Chelsea almost completed one of the best nights in their history when they visited Real Madrid, looking to overturn a 3-1 deficit in the first leg of their Champions League quarter-finals. They succeeded, at least for a while. Thomas Tuchel’s men played confidently and aggressively, and looked like the home team for much of the match, with away fans audible over a disgruntled Bernabéu earlier this month.
It wasn’t going to be for the Blues. Rodrygo’s shot after Luka Modric found him with a sublime cross from outside the boot tied the tie. Karim Benzema was the man who made the difference, leading Real back to the lead during extra time.
Still, the West London side can be proud of how they played for much of the match. The 120 minutes in Madrid were a perfect example of a ‘near comeback’: a team giving themselves an impossible task in the first leg, only to come terribly close in the second.
In honor of Chelsea’s efforts, we’ve compiled a list of the best near comebacks in the Champions League in recent years.
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Man Utd 5-6 Real Madrid (2002/03 quarter-finals)
It was another English defeat at the Bernabéu, as Raúl scored a brace in the first leg as Real Madrid won 3-1 at home to put himself in the driving seat.
United would host the Galacticos at Old Trafford and, with Raúl sidelined with appendicitis, they were hopeful of a comeback. But a hat-trick from Brazilian star Ronaldo gave the visitors the lead three times.
But at 3-2 for Real Madrid (and 6-3 on aggregate for the Spanish team), it wasn’t over yet. David Beckham scored a brace to give United victory in the second leg: a trademark free kick was followed by a second game with minutes left on the clock. However, United’s comeback fell short of two goals (Real Madrid would have gone ahead on away goals).
Bayern Munich 3-3 Arsenal (2012/13, Round of 16)
Jupp Heynckes’ side won 3-1 in North London in the first leg of this tie to take control. Bayern were in top form, setting a new record for the fastest win in Bundesliga title history, and Arsène Wenger was asked if a comeback was an “impossible mission” before the match.
Impossible or not, Arsenal tried. It only took them three minutes to score, Olivier Giroud slipping home Theo Walcott’s cross to give them an unlikely goal. Bayern were beaten, but not for long, and soon took control of the game. Both teams had chances, but the defenses were on top of the game and a comeback seemed unlikely for the Gunners.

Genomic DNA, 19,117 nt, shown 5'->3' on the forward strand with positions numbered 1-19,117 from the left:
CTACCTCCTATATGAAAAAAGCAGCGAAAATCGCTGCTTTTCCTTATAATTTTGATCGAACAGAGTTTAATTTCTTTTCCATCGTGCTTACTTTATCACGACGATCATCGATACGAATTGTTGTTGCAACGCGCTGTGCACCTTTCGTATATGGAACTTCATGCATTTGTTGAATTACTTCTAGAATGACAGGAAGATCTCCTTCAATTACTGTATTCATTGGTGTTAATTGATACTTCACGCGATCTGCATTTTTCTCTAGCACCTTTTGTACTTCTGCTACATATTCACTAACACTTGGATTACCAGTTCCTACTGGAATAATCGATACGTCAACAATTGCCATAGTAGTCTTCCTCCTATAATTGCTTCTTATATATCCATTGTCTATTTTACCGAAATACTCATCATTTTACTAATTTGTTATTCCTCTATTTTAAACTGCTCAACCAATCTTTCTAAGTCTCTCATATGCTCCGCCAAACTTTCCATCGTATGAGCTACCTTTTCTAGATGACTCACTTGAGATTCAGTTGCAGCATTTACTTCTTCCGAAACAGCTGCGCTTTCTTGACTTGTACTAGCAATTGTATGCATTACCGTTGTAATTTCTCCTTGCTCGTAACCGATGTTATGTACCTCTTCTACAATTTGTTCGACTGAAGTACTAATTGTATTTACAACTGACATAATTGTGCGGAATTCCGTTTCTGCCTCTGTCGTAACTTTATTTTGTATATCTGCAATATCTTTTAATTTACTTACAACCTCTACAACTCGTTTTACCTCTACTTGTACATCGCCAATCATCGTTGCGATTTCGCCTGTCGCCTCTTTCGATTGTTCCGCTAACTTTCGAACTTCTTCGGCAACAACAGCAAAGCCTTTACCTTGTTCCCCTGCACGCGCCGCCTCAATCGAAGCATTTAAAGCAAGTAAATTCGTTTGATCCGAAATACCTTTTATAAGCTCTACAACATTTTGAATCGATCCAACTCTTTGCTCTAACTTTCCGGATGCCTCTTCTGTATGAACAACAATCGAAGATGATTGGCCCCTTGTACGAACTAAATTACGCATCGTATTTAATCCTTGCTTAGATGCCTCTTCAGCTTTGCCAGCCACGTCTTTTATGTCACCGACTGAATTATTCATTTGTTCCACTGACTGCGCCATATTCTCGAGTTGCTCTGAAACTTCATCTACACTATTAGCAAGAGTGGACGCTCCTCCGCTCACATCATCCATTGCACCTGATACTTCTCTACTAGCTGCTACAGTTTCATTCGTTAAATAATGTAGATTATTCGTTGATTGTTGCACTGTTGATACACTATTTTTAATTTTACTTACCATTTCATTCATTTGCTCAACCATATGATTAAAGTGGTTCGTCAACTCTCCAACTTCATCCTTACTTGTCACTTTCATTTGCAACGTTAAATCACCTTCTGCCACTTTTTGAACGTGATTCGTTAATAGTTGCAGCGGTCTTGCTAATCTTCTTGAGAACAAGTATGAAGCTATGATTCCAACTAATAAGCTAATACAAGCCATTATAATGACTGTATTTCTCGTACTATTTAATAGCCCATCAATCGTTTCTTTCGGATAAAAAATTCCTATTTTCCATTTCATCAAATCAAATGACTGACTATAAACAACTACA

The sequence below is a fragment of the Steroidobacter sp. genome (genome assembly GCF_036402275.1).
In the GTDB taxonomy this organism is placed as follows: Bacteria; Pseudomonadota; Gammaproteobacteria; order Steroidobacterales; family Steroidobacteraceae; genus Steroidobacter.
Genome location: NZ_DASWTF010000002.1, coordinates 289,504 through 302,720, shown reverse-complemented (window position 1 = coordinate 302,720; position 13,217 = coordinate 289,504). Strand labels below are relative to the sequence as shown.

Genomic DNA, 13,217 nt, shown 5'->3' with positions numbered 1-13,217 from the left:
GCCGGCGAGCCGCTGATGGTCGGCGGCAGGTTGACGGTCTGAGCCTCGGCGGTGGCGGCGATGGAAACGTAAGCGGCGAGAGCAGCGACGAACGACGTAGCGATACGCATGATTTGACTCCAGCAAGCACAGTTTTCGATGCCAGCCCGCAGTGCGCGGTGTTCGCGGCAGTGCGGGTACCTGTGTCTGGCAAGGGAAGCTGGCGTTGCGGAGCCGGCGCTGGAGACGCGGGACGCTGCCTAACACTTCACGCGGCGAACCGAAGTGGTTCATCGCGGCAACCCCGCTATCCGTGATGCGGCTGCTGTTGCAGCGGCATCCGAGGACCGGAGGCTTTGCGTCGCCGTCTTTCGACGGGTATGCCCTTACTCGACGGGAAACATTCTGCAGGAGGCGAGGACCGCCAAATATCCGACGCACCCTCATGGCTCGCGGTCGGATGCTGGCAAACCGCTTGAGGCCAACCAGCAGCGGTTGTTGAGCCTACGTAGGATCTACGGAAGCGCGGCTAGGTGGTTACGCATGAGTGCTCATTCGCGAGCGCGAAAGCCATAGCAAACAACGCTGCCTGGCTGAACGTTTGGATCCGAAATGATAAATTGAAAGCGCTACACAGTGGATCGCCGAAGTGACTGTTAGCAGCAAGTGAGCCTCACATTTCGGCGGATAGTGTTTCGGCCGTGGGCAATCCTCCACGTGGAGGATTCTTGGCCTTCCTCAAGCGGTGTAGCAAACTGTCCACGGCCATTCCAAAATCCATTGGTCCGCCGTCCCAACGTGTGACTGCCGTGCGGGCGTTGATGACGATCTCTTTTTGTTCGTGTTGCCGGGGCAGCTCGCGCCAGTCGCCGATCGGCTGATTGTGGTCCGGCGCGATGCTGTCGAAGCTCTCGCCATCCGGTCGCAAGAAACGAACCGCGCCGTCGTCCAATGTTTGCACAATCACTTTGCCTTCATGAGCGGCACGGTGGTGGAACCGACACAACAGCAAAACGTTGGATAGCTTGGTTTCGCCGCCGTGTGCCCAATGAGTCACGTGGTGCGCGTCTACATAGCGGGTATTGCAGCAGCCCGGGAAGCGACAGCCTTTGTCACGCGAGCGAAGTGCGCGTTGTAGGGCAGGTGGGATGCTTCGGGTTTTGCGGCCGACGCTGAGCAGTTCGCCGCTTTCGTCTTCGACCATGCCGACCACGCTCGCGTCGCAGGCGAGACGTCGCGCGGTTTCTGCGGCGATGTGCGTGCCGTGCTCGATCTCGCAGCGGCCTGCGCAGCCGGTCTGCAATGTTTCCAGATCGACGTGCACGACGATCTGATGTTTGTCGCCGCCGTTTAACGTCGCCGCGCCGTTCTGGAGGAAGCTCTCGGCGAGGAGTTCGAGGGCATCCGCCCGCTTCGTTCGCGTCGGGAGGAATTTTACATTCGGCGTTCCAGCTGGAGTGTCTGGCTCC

A second goal later changed the tone of the tie, as Laurent Koscielny headed in a Santi Cazorla corner with minutes to go, causing a manic end to the game. Bayern Munich went through away goals, and Arsenal couldn’t find the goal they needed in the final minutes.
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PSV Eindhoven 3-3 AC Milan (2004/05, semi-finals)
A mirror image of the previous tie, this time it was PSV Eindhoven who failed to come from behind. The Dutch team lost 2-0 in the first leg, but received Milan with a comeback in mind.
They started brilliantly, with Ji-Sung Park recovering a goal in the first ten minutes. Milan were difficult to break, with coach Carlo Ancelotti occupying his team’s midfield, but the Dutch team got the goal they were looking for just after the hour. Phillip Cocu headed in a cross from Young-Pyo Lee and the tie was 2-2 on aggregate.
PSV’s task was made more difficult when Massimo Ambrosini headed in a Kaká cross and, although Cocu gave his team hope with an excellent volley, the Italians took the lead on away goals.
— UEFA Champions League (@ChampionsLeague) May 4, 2021
Arsenal 3-4 AC Milan (2011/12, Round of 16)
Arsenal faced a mountain to climb after a meek performance in the first leg, with AC Milan winning 4-0 at the San Siro. While Milan went through last, Arsenal gave them a scare in north London. The second leg started well for Arsenal, with Laurent Koscielny heading a corner past Christian Abbiati with less than ten minutes left on the clock.
Less than 20 minutes later, Tomas Rosicky deflected a cross from Theo Walcott. Milan was shaken, and Arsenal were rampant. Alex Oxlade-Chamberlain was awarded a penalty just before half-time after driving in Djamel Mesbah, who had one of the worst Champions League debuts in living memory. Robin van Persie converted from the spot and Arsenal were nearly level.
The Gunners continued their effort after the break and, just before the hour mark, van Persie had a chance to level the tie. Close to goal, he opted for a delicate dink on Abbiati, who latched onto the ball. That was the game. Arsenal began to tire, Oxlade-Chamberlain had already left with injury and Milan had the better part of the game in the later stages. Arsène Wenger’s team came close, but ultimately fell short.
Chelsea 7-5 Liverpool (2008/09, quarter-finals)